In cloud computing, virtual machine (VM) migration plays a key role in maximizing the server efficiency, saving energy, and facilitating system maintenance. However, while virtualization systems such as vSphere and Hyper-V enable the overall migration time to be reduced by moving more than one VM at the same time, the resulting rapid growth in the volume of data temporarily stored at the buffer can lead to significant packet losses and a catastrophic drop in the system throughput. The present study proposes a method for mitigating this so-called TCP Incast effect by sorting the VMs in order of descending load and then interleaving the migrations of the more lightly-loaded VMs with those of the more heavily-loaded VMs. By doing so, the overlapping time of the VM migrations is reduced, and hence the risk of overflow-induced packet losses is decreased. A server consolidation ratio is derived to estimate the energy saving achieved via server shutdown given pre-defined constraints on the CPU and memory resources of the destination servers. The simulation results show that the proposed staggered VM migration scheme achieves a similar server consolidation performance as existing sequential VM migration methods, but results in both a lower data storage requirement at the buffer and fewer vMotions.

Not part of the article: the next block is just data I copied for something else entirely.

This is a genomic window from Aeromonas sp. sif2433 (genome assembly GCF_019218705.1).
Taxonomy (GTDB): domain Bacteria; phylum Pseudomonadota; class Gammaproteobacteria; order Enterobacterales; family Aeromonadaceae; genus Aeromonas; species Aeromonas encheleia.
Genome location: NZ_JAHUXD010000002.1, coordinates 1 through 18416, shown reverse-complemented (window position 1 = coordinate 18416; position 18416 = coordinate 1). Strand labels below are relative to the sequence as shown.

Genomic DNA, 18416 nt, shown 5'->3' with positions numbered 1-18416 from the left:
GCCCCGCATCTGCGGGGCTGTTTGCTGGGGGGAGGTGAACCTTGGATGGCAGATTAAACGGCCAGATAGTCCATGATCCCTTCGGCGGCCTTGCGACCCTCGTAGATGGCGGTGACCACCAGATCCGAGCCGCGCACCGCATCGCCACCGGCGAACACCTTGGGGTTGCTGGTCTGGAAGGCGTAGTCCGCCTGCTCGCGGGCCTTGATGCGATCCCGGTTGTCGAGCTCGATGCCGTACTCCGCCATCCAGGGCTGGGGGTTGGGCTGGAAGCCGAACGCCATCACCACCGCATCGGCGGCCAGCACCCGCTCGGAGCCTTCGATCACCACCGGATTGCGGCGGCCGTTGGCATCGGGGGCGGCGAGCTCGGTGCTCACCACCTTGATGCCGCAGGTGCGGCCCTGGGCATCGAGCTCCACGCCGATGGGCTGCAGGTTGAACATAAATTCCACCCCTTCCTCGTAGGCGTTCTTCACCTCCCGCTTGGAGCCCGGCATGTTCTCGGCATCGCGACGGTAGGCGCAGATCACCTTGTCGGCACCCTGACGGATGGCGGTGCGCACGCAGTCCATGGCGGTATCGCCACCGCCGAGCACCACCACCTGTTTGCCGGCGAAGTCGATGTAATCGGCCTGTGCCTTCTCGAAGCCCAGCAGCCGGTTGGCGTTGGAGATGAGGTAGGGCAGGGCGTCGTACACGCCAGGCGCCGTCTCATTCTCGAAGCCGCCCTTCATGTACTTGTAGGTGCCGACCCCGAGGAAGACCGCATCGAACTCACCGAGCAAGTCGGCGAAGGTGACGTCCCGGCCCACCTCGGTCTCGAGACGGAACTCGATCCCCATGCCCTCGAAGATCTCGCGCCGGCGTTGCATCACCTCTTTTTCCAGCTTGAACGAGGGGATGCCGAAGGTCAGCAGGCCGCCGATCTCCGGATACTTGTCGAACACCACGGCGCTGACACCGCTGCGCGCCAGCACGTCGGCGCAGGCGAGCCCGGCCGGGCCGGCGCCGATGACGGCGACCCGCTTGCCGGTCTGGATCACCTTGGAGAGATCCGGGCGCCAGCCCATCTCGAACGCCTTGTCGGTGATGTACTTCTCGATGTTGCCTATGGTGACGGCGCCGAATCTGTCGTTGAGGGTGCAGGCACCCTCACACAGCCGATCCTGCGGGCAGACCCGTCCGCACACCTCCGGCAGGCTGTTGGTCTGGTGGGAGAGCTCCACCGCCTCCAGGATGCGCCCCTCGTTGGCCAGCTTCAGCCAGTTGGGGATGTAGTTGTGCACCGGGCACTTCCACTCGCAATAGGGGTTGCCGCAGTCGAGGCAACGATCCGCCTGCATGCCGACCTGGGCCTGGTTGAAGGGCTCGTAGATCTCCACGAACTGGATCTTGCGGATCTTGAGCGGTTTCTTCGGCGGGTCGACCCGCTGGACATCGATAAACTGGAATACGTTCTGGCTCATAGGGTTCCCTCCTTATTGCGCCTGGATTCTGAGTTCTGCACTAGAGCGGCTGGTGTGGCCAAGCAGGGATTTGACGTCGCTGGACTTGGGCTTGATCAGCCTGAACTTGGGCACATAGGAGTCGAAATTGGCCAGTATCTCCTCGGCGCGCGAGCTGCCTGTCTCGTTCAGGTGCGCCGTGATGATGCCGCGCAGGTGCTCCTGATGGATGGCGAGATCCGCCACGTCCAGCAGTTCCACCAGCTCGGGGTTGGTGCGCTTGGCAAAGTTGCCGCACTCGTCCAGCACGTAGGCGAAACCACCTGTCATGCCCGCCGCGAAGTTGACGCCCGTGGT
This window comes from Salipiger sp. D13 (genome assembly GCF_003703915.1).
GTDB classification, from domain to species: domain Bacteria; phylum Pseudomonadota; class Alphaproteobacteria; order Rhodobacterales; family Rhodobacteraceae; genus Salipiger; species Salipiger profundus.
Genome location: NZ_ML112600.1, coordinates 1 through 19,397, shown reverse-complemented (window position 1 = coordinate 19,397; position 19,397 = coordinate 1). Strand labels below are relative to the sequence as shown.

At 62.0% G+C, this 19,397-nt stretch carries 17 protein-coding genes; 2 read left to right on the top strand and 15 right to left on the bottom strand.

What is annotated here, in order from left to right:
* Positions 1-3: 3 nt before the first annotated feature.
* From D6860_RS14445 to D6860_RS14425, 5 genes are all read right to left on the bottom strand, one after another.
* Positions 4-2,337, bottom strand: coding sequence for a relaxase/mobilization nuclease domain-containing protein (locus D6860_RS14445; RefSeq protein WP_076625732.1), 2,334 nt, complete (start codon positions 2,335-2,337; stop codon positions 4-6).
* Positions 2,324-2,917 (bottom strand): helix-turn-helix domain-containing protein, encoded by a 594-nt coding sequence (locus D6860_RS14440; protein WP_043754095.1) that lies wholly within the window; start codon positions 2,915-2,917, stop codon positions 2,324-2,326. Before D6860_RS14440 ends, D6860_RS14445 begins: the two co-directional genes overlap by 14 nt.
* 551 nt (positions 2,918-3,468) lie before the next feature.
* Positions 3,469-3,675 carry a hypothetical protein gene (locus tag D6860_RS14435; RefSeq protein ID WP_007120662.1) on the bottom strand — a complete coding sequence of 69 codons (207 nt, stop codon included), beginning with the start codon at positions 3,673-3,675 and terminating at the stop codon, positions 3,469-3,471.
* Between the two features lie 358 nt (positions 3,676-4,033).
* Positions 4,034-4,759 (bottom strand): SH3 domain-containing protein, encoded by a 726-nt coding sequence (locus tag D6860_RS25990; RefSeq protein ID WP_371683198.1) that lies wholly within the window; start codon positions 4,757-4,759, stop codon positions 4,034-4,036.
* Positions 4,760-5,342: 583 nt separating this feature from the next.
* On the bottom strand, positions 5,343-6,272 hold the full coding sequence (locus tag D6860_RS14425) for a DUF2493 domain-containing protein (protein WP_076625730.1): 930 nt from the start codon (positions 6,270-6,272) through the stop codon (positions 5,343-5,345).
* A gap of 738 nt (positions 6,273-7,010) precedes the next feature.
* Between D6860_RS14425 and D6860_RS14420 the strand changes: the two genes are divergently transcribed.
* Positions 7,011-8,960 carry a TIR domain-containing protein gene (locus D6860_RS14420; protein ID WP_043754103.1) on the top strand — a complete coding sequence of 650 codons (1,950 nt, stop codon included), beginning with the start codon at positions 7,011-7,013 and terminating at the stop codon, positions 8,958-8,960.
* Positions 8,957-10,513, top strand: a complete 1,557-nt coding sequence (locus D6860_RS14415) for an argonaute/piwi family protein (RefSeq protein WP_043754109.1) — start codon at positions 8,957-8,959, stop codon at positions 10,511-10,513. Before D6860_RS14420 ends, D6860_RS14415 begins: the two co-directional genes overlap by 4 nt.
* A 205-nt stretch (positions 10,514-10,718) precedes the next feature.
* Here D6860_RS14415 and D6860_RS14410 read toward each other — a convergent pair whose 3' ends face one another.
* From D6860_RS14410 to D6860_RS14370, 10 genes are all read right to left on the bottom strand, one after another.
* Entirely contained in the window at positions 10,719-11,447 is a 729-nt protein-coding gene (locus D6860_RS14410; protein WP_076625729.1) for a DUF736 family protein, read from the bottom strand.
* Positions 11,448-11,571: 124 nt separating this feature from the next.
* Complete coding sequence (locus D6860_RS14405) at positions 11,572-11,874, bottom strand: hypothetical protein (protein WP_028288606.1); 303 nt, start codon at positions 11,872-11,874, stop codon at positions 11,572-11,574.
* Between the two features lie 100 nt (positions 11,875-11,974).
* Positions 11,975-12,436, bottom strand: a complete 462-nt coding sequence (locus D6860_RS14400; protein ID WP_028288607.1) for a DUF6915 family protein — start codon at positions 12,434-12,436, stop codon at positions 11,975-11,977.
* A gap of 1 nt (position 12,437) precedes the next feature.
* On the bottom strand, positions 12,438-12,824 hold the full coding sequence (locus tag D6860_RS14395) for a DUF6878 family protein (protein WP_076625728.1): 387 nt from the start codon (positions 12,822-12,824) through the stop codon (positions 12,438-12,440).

All Science Journal Classification (ASJC) codes
- Computer Networks and Communications